I attended the April FNU meeting where a representative from Michigan Dept. of Transportation (MDOT) spoke about the upcoming work on I-475 in Flint.
He said Flint will be receiving approximately $400 million in grant money to pay for this work. My question is, “Are we fixing the wrong problem using the $400 million to make our existing roads more dangerous?”
Our streets need to be monitored and existing traffic laws enforced– not so drivers can drive faster, but so they drive more responsibly. Our Traffic Taming radar sign is now monitoring a 25-mph neighborhood street with a park nearby, and reports that 85 % of ALL traffic is traveling at 50 mph or more!
Just within the last couple of months, MI State troopers stopped five cars going in excess of 100 mph on the I-69 freeway near I-475. Our Traffic Taming Taskforce reported a vehicle on Miller Rd traveling 107 mph during daylight hours. The speed limit there is 35 mph.
During that same 30-day time period we tracked Miller Rd. and found: 52 vehicles traveling 75 + mph, 18 vehicles traveling 80 + mph and 8 vehicles traveling 90 + mph. This area is residential.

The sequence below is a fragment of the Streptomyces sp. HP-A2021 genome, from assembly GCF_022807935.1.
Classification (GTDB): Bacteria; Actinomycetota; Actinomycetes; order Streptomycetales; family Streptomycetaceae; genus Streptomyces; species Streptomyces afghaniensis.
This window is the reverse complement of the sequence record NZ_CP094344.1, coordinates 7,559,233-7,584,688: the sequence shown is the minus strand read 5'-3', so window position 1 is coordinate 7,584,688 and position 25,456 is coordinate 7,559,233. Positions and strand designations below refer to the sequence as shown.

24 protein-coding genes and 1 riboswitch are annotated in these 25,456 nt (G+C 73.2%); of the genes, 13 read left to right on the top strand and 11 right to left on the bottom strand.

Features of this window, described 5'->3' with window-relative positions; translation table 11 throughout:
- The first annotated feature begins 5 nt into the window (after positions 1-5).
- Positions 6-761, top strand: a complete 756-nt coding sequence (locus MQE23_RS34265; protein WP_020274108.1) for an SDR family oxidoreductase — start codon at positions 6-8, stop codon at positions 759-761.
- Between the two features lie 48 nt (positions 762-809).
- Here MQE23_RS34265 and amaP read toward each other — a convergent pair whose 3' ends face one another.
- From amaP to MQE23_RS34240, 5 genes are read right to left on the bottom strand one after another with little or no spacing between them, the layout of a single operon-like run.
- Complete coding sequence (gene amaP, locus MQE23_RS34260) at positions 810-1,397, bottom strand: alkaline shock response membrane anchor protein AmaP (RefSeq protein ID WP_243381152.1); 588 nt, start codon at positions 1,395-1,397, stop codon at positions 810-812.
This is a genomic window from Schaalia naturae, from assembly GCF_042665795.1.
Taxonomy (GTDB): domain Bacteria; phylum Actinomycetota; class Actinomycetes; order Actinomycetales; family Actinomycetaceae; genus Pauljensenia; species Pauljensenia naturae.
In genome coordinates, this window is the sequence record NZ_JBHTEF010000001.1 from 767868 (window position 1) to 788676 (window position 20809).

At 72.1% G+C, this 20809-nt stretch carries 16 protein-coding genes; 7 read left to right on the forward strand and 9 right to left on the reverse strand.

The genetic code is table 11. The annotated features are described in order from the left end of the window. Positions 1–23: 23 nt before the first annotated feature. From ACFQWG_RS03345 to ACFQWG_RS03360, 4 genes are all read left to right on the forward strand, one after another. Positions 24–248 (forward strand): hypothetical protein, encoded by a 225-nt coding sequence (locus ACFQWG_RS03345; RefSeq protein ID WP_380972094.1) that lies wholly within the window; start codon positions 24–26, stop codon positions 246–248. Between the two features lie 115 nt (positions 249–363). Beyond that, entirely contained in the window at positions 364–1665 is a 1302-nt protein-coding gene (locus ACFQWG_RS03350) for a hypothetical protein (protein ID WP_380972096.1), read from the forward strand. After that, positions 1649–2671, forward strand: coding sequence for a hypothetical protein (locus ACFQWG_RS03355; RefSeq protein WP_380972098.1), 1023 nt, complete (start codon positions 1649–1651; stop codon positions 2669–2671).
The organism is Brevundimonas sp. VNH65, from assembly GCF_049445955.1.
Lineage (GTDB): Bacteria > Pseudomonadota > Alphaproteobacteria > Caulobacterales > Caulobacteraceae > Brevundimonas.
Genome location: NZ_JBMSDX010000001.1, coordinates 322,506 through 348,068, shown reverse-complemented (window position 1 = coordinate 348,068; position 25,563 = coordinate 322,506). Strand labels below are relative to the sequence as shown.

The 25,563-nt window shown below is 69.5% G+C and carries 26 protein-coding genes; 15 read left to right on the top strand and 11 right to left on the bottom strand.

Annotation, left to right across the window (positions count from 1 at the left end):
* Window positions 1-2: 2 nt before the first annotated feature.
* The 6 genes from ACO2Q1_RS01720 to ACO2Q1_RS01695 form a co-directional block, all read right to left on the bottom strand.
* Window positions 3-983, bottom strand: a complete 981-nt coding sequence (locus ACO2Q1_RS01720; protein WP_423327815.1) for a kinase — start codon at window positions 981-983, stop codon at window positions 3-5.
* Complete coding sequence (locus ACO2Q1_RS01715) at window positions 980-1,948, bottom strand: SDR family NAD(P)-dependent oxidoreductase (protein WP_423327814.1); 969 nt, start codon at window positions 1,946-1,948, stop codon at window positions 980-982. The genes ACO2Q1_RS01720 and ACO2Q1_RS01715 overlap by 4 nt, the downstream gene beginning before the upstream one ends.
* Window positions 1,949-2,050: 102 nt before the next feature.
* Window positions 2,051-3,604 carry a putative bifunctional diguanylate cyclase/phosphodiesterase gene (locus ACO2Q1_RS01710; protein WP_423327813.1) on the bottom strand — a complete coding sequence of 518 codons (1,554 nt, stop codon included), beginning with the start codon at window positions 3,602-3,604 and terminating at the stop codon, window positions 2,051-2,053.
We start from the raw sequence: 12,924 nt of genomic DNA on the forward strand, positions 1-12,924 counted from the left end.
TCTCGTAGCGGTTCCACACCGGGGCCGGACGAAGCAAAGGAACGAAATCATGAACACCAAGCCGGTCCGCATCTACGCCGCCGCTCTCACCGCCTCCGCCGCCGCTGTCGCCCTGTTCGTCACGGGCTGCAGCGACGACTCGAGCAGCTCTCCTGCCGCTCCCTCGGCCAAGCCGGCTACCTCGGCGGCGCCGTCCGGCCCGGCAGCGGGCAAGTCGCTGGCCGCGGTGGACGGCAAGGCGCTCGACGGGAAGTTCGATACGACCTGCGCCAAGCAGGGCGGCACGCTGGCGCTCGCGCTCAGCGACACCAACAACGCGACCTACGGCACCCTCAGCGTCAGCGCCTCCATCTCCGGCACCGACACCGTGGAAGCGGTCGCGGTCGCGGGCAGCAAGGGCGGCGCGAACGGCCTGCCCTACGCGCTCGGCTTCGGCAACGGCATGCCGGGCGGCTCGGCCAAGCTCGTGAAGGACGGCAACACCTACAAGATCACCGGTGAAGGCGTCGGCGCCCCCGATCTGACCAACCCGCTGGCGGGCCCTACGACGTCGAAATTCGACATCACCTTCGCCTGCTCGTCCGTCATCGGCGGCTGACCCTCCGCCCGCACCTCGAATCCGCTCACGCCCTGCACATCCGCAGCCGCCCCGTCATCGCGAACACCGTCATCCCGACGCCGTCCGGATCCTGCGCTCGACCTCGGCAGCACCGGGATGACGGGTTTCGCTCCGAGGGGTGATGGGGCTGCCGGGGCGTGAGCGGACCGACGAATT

Using data from fatal crashes between 2017 and 2019, online financial adviser Money Geek made a list of the 10 most dangerous five-mile stretches of road in the state of Michigan. Flint made the top ten list for the stretch of Dort Highway (M-54) between E Pierson Road and E Morris Road.
The question I want to ask our legislators is, “Why does MDOT allow 50 mph traffic on a city street like Dort Highway where residents are walking on sidewalks, drivers are trying to turn onto a residential side street or business, but can’t make the turn because the semi behind them is not going to slow down?”
More dangerous yet, is the line of residential mail boxes lining Dort Highway, where the postal service truck-drivers take their life into their hands to deliver mail on a highway with traffic zipping by.
Can you imagine trying to retrieve your mail from the mailbox with traffic going well over 50 mph?
We can learn from other states that a business district, to be effective, cannot allow semis and buses to pass their shops going 50 + mph. Their potential customers are too afraid to slow down and make the turn into their business parking lot.
Let’s identify the real problem, and put the money there!